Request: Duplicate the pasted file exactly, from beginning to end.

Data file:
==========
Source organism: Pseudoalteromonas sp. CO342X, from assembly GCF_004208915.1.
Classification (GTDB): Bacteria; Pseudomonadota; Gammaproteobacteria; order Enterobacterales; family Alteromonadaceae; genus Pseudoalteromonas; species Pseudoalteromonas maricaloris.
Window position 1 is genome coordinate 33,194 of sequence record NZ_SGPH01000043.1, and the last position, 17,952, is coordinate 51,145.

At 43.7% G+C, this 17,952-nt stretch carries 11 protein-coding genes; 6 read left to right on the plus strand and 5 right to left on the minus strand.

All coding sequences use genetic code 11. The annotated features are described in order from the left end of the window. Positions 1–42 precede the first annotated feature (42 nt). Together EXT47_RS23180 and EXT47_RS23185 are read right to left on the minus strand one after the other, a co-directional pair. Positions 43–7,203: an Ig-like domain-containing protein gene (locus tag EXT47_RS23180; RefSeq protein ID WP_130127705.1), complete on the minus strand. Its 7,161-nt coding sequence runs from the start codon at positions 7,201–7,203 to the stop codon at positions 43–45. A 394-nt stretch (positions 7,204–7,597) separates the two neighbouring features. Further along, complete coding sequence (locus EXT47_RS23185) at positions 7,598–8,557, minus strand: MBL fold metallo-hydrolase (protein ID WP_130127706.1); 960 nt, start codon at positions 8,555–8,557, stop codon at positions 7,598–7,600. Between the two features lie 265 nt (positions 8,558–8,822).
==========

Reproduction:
Source organism: Pseudoalteromonas sp. CO342X, from assembly GCF_004208915.1.
Classification (GTDB): Bacteria; Pseudomonadota; Gammaproteobacteria; order Enterobacterales; family Alteromonadaceae; genus Pseudoalteromonas; species Pseudoalteromonas maricaloris.
Window position 1 is genome coordinate 33,194 of sequence record NZ_SGPH01000043.1, and the last position, 17,952, is coordinate 51,145.

At 43.7% G+C, this 17,952-nt stretch carries 11 protein-coding genes; 6 read left to right on the plus strand and 5 right to left on the minus strand.

All coding sequences use genetic code 11. The annotated features are described in order from the left end of the window. Positions 1–42 precede the first annotated feature (42 nt). Together EXT47_RS23180 and EXT47_RS23185 are read right to left on the minus strand one after the other, a co-directional pair. Positions 43–7,203: an Ig-like domain-containing protein gene (locus tag EXT47_RS23180; RefSeq protein ID WP_130127705.1), complete on the minus strand. Its 7,161-nt coding sequence runs from the start codon at positions 7,201–7,203 to the stop codon at positions 43–45. A 394-nt stretch (positions 7,204–7,597) separates the two neighbouring features. Further along, complete coding sequence (locus EXT47_RS23185) at positions 7,598–8,557, minus strand: MBL fold metallo-hydrolase (protein ID WP_130127706.1); 960 nt, start codon at positions 8,555–8,557, stop codon at positions 7,598–7,600. Between the two features lie 265 nt (positions 8,558–8,822).